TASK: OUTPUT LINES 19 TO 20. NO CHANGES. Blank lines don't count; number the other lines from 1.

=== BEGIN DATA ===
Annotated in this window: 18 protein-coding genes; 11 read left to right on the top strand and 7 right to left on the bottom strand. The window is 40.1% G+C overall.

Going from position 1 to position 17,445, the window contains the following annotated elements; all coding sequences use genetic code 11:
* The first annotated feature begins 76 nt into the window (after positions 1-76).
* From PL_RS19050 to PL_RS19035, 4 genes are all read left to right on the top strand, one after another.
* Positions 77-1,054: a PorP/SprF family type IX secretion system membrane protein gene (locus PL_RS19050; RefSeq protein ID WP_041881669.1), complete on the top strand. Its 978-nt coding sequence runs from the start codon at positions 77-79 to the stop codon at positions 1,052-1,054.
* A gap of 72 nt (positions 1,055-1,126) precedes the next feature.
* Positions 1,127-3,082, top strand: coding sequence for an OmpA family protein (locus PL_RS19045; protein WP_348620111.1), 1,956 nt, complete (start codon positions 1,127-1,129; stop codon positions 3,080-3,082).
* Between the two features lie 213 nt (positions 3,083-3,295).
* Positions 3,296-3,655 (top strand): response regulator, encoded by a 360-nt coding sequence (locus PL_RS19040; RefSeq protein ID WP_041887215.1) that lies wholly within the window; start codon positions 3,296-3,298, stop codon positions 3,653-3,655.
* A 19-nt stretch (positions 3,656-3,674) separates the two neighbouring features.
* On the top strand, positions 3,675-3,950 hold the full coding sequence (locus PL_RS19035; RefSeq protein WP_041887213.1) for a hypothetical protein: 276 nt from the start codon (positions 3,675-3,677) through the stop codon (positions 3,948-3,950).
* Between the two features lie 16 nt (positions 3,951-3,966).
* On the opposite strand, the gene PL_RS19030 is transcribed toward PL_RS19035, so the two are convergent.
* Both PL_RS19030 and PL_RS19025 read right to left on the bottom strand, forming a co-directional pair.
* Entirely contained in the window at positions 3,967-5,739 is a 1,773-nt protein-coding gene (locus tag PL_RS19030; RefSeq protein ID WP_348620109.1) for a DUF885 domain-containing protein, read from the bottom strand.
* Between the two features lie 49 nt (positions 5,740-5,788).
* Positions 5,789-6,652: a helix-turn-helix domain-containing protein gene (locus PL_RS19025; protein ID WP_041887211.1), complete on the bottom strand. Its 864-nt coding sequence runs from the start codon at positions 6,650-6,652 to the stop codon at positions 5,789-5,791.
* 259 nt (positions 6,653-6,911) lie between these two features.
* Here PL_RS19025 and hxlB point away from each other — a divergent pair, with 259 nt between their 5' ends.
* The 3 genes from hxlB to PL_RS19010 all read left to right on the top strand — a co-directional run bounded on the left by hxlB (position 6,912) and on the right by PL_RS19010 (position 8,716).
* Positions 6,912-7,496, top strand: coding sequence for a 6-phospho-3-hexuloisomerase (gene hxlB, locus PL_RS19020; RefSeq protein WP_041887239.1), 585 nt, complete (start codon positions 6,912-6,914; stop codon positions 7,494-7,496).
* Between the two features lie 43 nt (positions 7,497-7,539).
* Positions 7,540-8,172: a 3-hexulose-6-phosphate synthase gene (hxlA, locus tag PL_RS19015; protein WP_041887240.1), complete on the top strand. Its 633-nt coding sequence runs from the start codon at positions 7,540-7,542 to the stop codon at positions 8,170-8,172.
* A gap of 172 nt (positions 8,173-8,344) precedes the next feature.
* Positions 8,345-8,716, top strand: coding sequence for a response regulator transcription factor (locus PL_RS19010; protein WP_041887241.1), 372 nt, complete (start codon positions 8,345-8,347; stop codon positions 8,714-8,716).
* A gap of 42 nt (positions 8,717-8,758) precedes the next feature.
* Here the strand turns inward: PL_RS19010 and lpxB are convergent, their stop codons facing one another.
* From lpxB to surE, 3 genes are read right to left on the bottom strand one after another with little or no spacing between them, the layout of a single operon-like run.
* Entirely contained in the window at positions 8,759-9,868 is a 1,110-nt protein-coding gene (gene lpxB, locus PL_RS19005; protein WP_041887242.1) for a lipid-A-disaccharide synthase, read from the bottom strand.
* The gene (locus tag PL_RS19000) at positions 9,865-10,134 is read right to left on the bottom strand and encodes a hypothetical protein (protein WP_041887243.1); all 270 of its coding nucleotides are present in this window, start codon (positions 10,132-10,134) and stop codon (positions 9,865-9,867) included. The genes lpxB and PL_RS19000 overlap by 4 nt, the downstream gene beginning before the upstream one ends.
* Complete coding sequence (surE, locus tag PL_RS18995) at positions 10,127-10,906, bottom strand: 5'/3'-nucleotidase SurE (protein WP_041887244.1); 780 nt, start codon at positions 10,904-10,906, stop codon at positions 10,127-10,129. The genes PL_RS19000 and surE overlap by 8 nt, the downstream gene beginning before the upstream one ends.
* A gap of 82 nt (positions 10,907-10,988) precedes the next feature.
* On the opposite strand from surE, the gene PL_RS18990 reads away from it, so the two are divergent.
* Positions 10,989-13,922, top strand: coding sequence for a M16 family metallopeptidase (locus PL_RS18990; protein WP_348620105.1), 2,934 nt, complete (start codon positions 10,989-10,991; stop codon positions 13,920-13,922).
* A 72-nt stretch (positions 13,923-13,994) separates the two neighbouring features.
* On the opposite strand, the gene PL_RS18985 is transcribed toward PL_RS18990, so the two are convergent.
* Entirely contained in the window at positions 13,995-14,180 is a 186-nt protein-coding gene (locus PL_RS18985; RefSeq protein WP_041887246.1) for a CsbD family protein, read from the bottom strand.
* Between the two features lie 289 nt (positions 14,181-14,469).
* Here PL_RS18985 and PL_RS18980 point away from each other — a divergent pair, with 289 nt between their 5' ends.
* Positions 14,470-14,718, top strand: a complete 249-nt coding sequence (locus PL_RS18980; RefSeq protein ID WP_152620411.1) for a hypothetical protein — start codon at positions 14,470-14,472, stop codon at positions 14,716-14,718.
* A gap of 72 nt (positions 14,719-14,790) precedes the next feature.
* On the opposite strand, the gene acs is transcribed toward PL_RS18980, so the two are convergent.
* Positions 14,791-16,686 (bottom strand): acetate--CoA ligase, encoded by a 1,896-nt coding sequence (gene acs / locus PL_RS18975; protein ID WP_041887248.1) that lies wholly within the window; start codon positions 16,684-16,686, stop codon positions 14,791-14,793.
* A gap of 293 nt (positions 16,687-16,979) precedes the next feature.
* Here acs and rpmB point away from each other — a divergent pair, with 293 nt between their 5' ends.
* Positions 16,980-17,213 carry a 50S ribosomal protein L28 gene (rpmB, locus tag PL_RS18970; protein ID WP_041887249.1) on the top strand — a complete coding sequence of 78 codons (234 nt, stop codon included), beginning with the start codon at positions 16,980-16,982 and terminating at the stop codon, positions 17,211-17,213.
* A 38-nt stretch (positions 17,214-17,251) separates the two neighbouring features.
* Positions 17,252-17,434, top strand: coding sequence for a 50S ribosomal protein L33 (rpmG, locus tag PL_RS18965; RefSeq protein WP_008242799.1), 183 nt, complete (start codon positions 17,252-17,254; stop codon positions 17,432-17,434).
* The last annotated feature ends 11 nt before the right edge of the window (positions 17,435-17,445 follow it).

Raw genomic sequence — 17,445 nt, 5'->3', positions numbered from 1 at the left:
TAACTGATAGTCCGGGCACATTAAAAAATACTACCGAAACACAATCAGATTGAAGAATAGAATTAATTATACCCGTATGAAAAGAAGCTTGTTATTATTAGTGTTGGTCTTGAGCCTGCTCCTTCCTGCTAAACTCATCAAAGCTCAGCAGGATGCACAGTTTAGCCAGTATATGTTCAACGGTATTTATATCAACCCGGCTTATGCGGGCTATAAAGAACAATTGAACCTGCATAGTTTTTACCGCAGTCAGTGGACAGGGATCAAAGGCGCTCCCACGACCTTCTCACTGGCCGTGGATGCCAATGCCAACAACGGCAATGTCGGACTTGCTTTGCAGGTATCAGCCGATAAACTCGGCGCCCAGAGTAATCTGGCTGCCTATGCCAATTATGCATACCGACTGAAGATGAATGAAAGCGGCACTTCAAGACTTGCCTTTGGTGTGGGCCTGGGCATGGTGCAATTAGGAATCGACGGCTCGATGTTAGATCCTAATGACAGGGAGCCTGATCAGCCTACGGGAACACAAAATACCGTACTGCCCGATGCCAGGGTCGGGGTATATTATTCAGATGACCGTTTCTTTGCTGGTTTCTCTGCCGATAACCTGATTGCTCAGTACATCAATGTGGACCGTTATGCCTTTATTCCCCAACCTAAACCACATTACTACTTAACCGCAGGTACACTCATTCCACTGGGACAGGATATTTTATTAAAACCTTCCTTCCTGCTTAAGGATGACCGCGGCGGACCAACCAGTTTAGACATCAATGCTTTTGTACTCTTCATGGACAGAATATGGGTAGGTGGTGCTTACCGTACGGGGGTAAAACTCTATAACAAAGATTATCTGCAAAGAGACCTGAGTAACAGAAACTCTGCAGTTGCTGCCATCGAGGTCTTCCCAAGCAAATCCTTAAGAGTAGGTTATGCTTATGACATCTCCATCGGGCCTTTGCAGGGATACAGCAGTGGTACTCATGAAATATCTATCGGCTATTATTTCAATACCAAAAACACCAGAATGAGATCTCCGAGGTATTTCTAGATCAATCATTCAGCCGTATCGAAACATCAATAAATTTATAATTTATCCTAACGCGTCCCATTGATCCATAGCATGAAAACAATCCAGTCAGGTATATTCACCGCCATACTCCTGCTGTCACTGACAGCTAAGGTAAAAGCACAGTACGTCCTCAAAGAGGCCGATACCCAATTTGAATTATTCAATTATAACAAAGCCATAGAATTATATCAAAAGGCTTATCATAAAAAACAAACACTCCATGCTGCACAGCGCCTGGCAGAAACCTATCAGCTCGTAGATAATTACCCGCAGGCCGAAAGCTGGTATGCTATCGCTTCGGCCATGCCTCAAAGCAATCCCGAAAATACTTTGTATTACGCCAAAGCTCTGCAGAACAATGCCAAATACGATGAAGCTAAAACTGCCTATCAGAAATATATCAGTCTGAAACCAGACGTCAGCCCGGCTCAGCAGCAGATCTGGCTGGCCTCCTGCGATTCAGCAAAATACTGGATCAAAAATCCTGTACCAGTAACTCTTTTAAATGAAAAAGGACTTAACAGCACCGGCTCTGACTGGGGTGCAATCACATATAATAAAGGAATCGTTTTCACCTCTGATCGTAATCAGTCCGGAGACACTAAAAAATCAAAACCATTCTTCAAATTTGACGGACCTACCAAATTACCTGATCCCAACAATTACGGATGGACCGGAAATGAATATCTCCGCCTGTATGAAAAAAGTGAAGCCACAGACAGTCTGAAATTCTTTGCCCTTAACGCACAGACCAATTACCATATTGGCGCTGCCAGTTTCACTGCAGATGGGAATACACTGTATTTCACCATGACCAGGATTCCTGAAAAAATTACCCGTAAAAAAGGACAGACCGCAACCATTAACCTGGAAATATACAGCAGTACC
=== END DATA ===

* Here PL_RS19025 and hxlB point away from each other — a divergent pair, with 259 nt between their 5' ends.
* The 3 genes from hxlB to PL_RS19010 all read left to right on the top strand — a co-directional run bounded on the left by hxlB (position 6,912) and on the right by PL_RS19010 (position 8,716).